Saturday, May 29, 2010

how to solve the daylight savings time problem (cron)

As it stands now, daylight savings time (DST) is a royal pain in the ass. Spring forward, fall back. This reeks havoc on computer systems that expect time to always move in a forward direction. If your computer is on UTC/GMT time, then this isn't an issue because DST isn't even a concept... time keeps on ticking. However, if you are like me, living in PST/PDT, two times every year, my clock goes bonkers.

There are two sides to this equation. Spring and Fall. This year, for spring forward, the time between March 14th, 2010 @ 2:00:00am till 2:59:59am just does not exist. You go from 1:59:59 to suddenly being 3:00:00. Now, if you have a scheduled job (via a cron type system) that runs every day at 2:00am, then on March 14th, your job just won't run. It will pick up again on March 15th. Of course, this is a big problem for systems where a job needs to run every 24 hours. Generally, the solution to this is to fix the computers time in UTC/GMT so that DST rules just don't apply. However, at my work, we need to run our jobs in our client local timezone.

As I mentioned before, there is two sides to this equation. Now we have to consider the fall back problem. In that case, November, 7 2010 @ 1:00am happens two times. You go till 1:59:59 and then suddenly the clock jumps back to 1:00am. So, if you have a job that runs every day at 1:30am, then on November 7th, it will run two times. If it is a long running job that takes up a lot of system resources, that is not a good thing.

One obvious solution to this whole problem is to not run any cron jobs between 11pm and 4am. This covers most of the DST changes across the entire planet. However, if this ever changes and it changes a lot, then suddenly you might be running into this issue in some weird timezone you have never heard of before. It is also important to consider that those are prime times for execution of background jobs because generally the systems are more at rest in the off hours. I'd hate to give up that many hours in a day.

After much discussion with my coworkers, we finally came up with a fairly brilliant solution to both sides of this problem which I have not seen written up elsewhere. For both solutions, the trick is to look at the UTC offset. For PST->PDT spring forward, the offset grows from -8 to -7. If your cron is scheduled to run every day at 2am, then just move the cronjob and the next scheduled time to an hour later (4am is when things will run) when you notice the change in offset. Your job will run an hour late, but that is better than not at all.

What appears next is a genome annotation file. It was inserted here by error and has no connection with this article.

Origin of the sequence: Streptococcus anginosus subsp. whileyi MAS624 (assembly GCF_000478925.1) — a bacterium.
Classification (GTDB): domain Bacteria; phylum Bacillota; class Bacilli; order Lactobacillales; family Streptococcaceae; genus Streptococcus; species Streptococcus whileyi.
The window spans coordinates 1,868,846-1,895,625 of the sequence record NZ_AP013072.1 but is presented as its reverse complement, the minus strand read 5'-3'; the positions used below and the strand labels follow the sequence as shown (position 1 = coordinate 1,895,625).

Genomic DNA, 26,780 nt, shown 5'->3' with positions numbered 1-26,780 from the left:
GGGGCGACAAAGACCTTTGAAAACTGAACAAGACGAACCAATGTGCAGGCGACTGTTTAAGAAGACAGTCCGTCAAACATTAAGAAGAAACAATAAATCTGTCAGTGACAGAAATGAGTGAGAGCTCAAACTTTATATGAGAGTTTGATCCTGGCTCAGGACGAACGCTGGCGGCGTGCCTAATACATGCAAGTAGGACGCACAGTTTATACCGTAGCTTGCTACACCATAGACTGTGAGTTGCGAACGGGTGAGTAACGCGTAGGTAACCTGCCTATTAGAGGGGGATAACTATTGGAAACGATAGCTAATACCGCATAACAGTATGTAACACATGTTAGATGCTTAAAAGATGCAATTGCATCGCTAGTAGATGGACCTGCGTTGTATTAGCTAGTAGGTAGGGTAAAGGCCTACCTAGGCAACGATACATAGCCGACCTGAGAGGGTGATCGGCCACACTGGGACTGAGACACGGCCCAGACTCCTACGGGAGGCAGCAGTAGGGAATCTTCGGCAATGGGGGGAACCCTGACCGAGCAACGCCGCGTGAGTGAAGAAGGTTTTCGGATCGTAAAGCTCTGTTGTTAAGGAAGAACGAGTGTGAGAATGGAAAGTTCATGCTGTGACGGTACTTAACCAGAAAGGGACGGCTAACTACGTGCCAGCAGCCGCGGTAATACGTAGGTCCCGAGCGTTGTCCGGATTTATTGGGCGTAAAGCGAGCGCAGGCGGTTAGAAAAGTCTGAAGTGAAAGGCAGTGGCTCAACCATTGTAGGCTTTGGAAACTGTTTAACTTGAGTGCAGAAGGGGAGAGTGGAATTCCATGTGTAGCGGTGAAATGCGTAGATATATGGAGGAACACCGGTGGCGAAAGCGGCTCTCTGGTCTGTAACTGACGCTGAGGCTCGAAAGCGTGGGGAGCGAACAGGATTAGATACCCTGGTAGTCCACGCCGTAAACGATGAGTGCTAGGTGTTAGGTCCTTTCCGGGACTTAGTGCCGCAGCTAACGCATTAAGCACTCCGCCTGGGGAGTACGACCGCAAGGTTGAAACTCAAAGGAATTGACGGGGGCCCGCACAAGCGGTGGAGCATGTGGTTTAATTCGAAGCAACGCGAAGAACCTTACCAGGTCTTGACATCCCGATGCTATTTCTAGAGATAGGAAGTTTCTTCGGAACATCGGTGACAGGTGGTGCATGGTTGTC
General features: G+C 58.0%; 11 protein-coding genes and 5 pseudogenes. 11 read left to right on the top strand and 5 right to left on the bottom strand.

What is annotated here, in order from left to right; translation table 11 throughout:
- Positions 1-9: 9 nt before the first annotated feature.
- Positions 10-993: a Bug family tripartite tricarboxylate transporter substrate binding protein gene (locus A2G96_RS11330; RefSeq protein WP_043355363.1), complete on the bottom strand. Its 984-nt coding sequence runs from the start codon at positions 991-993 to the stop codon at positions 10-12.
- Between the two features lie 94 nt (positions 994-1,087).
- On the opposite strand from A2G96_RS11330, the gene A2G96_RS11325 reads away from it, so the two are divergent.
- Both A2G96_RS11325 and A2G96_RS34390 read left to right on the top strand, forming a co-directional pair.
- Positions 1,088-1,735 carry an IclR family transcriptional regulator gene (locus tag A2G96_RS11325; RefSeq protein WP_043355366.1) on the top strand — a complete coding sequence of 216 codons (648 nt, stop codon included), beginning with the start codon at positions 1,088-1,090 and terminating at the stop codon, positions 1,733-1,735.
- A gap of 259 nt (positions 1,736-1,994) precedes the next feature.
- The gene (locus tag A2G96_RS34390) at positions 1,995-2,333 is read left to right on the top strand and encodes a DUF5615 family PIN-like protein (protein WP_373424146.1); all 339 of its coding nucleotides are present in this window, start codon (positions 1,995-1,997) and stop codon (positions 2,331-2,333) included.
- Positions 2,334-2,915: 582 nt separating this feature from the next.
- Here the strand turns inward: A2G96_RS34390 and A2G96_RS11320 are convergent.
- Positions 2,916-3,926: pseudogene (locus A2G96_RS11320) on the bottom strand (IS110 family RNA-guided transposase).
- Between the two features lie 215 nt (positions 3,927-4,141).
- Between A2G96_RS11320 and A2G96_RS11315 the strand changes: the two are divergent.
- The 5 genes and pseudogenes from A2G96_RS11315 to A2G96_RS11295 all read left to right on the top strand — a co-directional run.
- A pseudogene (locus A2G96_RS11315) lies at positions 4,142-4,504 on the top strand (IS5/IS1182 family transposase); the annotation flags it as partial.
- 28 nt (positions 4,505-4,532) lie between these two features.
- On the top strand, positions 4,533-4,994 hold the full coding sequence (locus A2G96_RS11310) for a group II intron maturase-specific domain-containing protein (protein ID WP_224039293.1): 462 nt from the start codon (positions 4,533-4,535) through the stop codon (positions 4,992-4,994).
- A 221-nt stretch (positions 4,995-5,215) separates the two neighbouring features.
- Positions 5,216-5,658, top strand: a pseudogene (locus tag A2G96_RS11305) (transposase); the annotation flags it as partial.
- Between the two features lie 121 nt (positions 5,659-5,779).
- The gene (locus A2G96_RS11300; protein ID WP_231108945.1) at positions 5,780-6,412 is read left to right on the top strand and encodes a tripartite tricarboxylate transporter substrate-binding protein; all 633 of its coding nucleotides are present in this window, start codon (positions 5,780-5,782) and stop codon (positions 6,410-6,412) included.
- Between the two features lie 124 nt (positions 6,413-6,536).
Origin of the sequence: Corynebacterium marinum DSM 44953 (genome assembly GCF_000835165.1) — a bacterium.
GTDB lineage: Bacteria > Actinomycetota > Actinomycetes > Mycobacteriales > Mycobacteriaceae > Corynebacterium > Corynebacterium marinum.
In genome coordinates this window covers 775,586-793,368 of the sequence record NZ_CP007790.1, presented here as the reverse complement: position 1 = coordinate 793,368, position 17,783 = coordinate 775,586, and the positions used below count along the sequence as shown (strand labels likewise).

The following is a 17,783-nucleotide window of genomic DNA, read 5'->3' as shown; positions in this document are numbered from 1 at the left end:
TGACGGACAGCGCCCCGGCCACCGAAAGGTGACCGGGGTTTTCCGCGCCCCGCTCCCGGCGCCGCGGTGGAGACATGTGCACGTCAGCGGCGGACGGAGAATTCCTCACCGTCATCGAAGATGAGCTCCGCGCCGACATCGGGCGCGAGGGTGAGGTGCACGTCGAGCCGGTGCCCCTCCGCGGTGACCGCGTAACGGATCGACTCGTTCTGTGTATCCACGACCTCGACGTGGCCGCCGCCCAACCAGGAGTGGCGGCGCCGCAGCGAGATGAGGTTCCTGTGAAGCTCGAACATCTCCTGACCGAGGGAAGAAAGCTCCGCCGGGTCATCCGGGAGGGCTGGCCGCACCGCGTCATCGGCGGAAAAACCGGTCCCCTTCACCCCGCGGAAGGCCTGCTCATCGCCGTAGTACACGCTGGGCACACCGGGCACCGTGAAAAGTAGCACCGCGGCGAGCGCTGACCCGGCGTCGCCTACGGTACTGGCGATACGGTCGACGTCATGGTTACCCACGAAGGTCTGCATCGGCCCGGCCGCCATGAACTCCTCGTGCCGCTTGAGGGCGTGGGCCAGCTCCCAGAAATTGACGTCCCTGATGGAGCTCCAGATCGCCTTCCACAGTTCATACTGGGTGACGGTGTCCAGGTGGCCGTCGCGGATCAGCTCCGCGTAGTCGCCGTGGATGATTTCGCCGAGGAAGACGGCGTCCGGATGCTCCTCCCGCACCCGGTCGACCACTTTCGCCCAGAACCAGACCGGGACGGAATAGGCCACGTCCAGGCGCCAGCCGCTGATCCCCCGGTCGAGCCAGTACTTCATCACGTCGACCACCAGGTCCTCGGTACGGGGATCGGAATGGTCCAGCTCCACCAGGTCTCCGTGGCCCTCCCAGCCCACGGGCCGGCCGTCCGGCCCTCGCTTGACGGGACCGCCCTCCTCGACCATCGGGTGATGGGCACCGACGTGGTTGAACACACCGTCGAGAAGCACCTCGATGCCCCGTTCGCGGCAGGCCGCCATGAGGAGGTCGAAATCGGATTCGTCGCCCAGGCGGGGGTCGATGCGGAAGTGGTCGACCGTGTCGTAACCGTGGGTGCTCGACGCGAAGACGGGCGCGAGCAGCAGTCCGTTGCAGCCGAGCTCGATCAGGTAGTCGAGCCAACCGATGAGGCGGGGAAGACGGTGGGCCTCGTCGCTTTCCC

For fall, things are a tiny bit more complicated because you probably want to run the second instance of 1am instead of the first. The reason is that you will have that extra hour worth of data to process. So, when the first 1am rolls around, always check to see if the next scheduled cron execution is a different (smaller, -7 to -8) UTC offset. If so, then don't do anything. This way, the execution will run correctly the next time.

I hope that clarifies things. Now you are as much of an expert in DST as I am.


Julius Davies said...

I like it! Governments sometimes change when the DST change-over occurs, but there is no way to know about this in advance. Your technique appears to accommodate this problem very nicely.

Tyler said...

From the cron(1) man page:

Special considerations exist when the clock is changed by less than 3 hours, for example at the beginning and end of daylight savings time. If the time has moved forwards, those jobs which would have run in the time that was skipped will be run soon after the change. Conversely, if the time has moved backwards by less than 3 hours, those jobs that fall into the repeated time will not be re-run.

Jon Scott Stevens said...

Yup. However, not all cron implementations follow those rules.

Also, that doesn't take into account the issue of wanting to run the second instance instead of the first as I described in my posting.

Additionally, we manage our own 'nextRuntime' setting externally from our cron daemon so that we can manage when our cron jobs run. For example, if we sometimes want to move the nextRuntime to somewhere in the future if we don't want jobs to run right now.